The season of Lent began as a 40-hour observance commemorating the period of time Jesus' body lay in the tomb which ended on Easter morning. Over time, this observance was increased to the week prior to Easter starting on Palm Sunday recalling all of the events of Jesus' passion, which comes from the Latin word for suffering. This is what became known as Holy Week. Eventually, the six days grew into 36 days representing a tithe (10%) of the year meant to be a time devoted to spiritual practices of prayer, fasting, meditation, and giving. The sacrifices associated with the practices help Christians focus on the suffering Christ endured for us.
By the 8th century, four more days were added to make Lent a season of 40 days keeping with the biblical significance of events like the 40 days Moses was on Mt. Sinai, the 40 days Elijah fasted, and the 40 days Jesus spent in the wilderness. Therefore, Lent begins on a Wednesday, and since the Sundays in Lent are not counted in the 40 days, we refer to them as the Sundays in Lent. The Sundays can be a time of breaking from spiritual practices and focusing on celebration in worship.
Ash Wednesday got its name from the ritual of marking people's heads with ashes made from the burned palm fronds of the previous Palm Sunday. The ashes are a symbol from the Old Testament representing our desire to repent and turn to God. The ashes also represent our mortality as we hear the words, "From ashes you came and to ashes you shall return." This ritual reminds us that while we are physical beings, we are also more than that; we are essentially spiritual beings. We begin Lent recognizing these two realities with a desire to give attention to our souls and draw closer to Christ who gave his life for the redemption of all humankind.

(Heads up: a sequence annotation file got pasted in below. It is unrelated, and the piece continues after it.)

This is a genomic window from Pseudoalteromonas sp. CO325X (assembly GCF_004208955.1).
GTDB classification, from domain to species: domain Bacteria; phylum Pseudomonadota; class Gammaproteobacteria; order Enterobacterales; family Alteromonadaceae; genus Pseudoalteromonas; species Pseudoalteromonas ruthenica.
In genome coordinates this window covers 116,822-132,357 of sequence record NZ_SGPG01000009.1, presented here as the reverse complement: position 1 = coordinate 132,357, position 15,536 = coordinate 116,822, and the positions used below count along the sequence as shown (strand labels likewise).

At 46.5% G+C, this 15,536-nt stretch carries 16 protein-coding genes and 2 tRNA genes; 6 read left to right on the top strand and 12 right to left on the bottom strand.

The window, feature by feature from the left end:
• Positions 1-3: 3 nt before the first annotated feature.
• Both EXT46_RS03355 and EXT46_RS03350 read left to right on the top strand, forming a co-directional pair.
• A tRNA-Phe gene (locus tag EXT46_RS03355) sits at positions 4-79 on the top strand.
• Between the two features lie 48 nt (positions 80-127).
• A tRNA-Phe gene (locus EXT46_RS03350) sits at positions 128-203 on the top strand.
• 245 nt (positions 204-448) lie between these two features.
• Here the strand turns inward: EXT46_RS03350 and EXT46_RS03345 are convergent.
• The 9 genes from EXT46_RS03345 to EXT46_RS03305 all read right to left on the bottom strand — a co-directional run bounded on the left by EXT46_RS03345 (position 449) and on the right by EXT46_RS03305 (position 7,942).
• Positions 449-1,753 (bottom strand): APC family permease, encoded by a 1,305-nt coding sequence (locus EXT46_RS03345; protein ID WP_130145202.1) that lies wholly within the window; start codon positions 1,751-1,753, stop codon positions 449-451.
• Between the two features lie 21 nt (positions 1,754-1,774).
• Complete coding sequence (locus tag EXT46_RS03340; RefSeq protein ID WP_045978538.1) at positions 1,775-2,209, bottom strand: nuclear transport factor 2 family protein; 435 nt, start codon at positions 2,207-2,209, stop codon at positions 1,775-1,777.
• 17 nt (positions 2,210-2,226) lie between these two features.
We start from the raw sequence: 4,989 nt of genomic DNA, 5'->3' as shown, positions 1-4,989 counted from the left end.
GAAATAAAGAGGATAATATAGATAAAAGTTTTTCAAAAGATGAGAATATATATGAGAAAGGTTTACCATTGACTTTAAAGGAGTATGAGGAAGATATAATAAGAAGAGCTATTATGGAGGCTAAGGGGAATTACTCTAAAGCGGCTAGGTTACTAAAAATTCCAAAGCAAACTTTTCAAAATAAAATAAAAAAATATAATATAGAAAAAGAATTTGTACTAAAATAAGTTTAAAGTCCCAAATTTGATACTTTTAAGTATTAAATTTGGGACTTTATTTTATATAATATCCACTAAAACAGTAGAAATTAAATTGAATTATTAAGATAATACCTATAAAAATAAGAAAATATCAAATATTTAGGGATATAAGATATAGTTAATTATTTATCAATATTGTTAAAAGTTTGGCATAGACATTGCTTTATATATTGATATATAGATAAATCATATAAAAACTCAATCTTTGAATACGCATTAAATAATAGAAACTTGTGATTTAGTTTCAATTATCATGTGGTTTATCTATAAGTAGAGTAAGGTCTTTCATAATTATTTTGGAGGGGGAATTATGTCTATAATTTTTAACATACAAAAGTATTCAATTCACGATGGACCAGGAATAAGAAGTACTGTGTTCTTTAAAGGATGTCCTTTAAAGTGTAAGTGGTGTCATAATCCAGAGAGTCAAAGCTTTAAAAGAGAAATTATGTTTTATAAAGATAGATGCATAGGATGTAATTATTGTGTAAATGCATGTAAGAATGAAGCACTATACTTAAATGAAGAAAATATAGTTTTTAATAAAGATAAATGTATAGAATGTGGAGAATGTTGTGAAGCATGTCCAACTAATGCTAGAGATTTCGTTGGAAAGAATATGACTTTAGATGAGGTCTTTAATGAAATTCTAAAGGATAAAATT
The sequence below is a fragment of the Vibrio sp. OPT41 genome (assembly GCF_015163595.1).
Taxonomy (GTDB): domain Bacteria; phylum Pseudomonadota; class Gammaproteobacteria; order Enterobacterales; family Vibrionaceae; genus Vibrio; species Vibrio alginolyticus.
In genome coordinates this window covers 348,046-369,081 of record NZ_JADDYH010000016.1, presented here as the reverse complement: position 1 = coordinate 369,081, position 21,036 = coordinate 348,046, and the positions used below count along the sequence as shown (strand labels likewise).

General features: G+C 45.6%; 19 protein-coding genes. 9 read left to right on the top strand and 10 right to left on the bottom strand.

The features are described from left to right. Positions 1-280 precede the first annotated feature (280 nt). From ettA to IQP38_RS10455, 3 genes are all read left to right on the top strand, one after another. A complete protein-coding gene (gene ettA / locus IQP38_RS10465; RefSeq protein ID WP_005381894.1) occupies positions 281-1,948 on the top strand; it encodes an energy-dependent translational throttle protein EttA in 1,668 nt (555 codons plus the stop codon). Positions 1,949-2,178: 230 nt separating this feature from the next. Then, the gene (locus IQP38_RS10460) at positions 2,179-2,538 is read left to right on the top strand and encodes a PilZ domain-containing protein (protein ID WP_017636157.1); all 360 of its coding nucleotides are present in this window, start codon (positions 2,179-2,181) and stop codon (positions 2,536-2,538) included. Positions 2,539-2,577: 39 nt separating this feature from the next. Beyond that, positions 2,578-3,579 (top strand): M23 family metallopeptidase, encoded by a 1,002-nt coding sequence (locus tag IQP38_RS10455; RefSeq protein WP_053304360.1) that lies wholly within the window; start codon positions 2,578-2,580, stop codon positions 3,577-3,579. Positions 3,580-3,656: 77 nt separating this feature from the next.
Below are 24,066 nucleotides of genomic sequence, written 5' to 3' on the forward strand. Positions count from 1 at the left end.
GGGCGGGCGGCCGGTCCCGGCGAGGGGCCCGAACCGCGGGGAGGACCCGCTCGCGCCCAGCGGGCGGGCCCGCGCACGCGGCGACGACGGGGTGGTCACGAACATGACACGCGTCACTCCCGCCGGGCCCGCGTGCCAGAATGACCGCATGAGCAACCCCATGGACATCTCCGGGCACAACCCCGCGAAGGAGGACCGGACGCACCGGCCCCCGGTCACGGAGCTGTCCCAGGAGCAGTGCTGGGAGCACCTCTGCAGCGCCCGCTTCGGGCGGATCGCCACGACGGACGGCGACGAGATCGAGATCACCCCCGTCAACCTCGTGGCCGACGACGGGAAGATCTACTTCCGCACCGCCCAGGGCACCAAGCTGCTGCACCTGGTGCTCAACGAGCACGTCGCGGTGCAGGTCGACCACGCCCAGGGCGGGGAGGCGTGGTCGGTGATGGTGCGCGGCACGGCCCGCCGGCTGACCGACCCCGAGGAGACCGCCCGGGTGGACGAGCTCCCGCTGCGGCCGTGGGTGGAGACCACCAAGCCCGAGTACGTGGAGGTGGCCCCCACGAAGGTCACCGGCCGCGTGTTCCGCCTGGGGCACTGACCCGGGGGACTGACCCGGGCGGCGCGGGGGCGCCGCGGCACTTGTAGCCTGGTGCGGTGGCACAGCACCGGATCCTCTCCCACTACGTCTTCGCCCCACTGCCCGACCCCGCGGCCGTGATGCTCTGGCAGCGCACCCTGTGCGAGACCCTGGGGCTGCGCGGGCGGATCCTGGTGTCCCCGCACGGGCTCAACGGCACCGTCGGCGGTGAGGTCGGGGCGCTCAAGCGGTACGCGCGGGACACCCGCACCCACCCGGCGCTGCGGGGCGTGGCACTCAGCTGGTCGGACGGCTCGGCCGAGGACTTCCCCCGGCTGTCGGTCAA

Lent takes its name from an old Anglo-Saxon word, lencten, which sounds a lot like lengthen, pointing to the lengthening of the days as spring approaches. Because fasting or giving-up excess features of daily life has often been practiced in Lent, people in centuries gone by would get rid of fatty items from their pantries. Hence, the day before Ash Wednesday became known as "Fat Tuesday," when people would clean out items they wouldn't indulge in again until Easter. Such self-denial practices today can take on other forms as we, again, give attention to Christ who denied himself and took up a cross, the symbol of God's forgiveness of our sin.